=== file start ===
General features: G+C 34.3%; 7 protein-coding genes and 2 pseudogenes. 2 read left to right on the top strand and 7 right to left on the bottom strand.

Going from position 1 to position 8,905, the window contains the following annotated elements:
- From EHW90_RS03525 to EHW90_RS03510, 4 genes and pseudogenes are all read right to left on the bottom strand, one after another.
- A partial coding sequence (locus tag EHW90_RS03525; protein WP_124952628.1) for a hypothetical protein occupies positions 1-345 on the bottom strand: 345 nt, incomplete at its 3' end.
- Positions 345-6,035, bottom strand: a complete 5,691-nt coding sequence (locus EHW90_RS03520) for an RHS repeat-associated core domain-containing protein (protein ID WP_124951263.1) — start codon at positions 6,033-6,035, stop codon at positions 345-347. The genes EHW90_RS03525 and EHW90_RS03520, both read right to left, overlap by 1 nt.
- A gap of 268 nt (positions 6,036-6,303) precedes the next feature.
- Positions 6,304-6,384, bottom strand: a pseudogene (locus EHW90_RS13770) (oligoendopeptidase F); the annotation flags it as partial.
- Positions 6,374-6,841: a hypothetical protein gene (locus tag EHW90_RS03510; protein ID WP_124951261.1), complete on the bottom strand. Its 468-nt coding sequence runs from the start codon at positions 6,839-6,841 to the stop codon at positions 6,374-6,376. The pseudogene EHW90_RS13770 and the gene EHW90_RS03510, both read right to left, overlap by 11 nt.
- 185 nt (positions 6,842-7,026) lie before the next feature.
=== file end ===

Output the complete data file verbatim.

General features: G+C 34.3%; 7 protein-coding genes and 2 pseudogenes. 2 read left to right on the top strand and 7 right to left on the bottom strand.

Going from position 1 to position 8,905, the window contains the following annotated elements:
- From EHW90_RS03525 to EHW90_RS03510, 4 genes and pseudogenes are all read right to left on the bottom strand, one after another.
- A partial coding sequence (locus tag EHW90_RS03525; protein WP_124952628.1) for a hypothetical protein occupies positions 1-345 on the bottom strand: 345 nt, incomplete at its 3' end.
- Positions 345-6,035, bottom strand: a complete 5,691-nt coding sequence (locus EHW90_RS03520) for an RHS repeat-associated core domain-containing protein (protein ID WP_124951263.1) — start codon at positions 6,033-6,035, stop codon at positions 345-347. The genes EHW90_RS03525 and EHW90_RS03520, both read right to left, overlap by 1 nt.
- A gap of 268 nt (positions 6,036-6,303) precedes the next feature.
- Positions 6,304-6,384, bottom strand: a pseudogene (locus EHW90_RS13770) (oligoendopeptidase F); the annotation flags it as partial.
- Positions 6,374-6,841: a hypothetical protein gene (locus tag EHW90_RS03510; protein ID WP_124951261.1), complete on the bottom strand. Its 468-nt coding sequence runs from the start codon at positions 6,839-6,841 to the stop codon at positions 6,374-6,376. The pseudogene EHW90_RS13770 and the gene EHW90_RS03510, both read right to left, overlap by 11 nt.
- 185 nt (positions 6,842-7,026) lie before the next feature.